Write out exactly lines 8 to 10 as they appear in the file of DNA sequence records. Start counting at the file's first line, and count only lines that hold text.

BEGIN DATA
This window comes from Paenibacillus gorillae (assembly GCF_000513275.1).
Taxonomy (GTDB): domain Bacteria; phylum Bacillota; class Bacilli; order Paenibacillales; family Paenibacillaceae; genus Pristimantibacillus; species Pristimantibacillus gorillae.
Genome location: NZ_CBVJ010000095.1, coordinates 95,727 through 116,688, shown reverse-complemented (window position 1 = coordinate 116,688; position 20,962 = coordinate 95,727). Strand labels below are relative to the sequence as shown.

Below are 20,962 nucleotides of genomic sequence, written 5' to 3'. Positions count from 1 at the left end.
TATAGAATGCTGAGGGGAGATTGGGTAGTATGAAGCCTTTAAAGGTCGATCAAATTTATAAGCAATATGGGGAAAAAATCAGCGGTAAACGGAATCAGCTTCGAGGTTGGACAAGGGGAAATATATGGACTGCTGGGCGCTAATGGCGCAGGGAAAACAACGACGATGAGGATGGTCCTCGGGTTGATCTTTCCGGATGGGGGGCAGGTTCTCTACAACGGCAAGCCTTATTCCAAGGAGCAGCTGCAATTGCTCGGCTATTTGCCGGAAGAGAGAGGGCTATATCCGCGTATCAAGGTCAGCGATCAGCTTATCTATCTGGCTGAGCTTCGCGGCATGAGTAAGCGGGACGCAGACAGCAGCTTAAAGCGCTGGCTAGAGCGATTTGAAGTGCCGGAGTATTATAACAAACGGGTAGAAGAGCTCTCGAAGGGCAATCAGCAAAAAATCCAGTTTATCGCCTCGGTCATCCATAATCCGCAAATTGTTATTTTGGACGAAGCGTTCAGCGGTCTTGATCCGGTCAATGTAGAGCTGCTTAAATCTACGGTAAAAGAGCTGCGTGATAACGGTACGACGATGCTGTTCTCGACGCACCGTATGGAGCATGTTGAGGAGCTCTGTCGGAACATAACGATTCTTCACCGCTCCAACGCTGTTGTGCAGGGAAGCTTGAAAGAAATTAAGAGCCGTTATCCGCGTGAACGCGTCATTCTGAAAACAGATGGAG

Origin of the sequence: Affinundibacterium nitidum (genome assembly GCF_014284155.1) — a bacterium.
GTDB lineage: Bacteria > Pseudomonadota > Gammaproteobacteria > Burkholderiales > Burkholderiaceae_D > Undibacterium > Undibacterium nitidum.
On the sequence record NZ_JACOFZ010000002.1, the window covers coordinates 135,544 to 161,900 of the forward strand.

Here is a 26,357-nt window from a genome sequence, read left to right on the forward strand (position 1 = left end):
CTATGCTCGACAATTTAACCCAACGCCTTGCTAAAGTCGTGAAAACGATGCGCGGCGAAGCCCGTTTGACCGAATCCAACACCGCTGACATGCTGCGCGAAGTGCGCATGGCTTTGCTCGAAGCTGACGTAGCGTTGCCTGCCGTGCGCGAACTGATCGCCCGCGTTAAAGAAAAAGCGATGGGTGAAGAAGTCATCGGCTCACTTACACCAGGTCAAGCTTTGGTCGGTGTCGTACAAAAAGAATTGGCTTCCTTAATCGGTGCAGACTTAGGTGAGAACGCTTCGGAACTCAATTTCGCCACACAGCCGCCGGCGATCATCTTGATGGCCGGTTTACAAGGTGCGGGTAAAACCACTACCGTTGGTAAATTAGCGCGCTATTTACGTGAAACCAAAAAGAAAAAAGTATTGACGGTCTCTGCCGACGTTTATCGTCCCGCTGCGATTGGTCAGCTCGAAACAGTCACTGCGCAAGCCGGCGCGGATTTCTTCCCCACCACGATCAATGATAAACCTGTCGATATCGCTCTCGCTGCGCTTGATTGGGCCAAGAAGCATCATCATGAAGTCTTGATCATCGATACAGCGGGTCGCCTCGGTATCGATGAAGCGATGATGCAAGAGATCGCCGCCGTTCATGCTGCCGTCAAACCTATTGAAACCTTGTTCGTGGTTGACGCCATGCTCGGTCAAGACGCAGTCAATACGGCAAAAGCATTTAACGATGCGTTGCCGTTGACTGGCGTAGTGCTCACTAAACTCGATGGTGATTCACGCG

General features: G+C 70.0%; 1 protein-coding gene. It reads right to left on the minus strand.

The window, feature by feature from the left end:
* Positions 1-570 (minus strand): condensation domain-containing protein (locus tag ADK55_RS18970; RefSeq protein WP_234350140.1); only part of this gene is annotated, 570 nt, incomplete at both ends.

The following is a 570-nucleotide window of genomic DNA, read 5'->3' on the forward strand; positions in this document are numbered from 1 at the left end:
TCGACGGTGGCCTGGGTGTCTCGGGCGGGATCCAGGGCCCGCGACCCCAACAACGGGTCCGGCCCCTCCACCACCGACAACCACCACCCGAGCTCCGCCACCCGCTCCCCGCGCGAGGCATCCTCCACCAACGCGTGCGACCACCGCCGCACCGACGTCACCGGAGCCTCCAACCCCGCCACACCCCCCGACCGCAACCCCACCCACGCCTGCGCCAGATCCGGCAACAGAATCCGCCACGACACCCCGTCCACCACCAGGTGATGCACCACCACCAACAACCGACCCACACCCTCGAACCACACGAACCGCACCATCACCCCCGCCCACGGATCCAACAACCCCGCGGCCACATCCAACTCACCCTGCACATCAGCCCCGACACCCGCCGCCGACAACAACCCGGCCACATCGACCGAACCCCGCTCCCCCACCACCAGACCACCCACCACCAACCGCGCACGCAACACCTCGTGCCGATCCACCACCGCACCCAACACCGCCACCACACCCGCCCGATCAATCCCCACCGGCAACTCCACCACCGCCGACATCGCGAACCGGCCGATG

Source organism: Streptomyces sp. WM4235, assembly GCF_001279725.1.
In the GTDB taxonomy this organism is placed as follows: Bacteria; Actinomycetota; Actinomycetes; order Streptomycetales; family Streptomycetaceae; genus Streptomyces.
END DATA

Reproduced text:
On the sequence record NZ_JACOFZ010000002.1, the window covers coordinates 135,544 to 161,900 of the forward strand.

Here is a 26,357-nt window from a genome sequence, read left to right on the forward strand (position 1 = left end):
CTATGCTCGACAATTTAACCCAACGCCTTGCTAAAGTCGTGAAAACGATGCGCGGCGAAGCCCGTTTGACCGAATCCAACACCGCTGACATGCTGCGCGAAGTGCGCATGGCTTTGCTCGAAGCTGACGTAGCGTTGCCTGCCGTGCGCGAACTGATCGCCCGCGTTAAAGAAAAAGCGATGGGTGAAGAAGTCATCGGCTCACTTACACCAGGTCAAGCTTTGGTCGGTGTCGTACAAAAAGAATTGGCTTCCTTAATCGGTGCAGACTTAGGTGAGAACGCTTCGGAACTCAATTTCGCCACACAGCCGCCGGCGATCATCTTGATGGCCGGTTTACAAGGTGCGGGTAAAACCACTACCGTTGGTAAATTAGCGCGCTATTTACGTGAAACCAAAAAGAAAAAAGTATTGACGGTCTCTGCCGACGTTTATCGTCCCGCTGCGATTGGTCAGCTCGAAACAGTCACTGCGCAAGCCGGCGCGGATTTCTTCCCCACCACGATCAATGATAAACCTGTCGATATCGCTCTCGCTGCGCTTGATTGGGCCAAGAAGCATCATCATGAAGTCTTGATCATCGATACAGCGGGTCGCCTCGGTATCGATGAAGCGATGATGCAAGAGATCGCCGCCGTTCATGCTGCCGTCAAACCTATTGAAACCTTGTTCGTGGTTGACGCCATGCTCGGTCAAGACGCAGTCAATACGGCAAAAGCATTTAACGATGCGTTGCCGTTGACTGGCGTAGTGCTCACTAAACTCGATGGTGATTCACGCG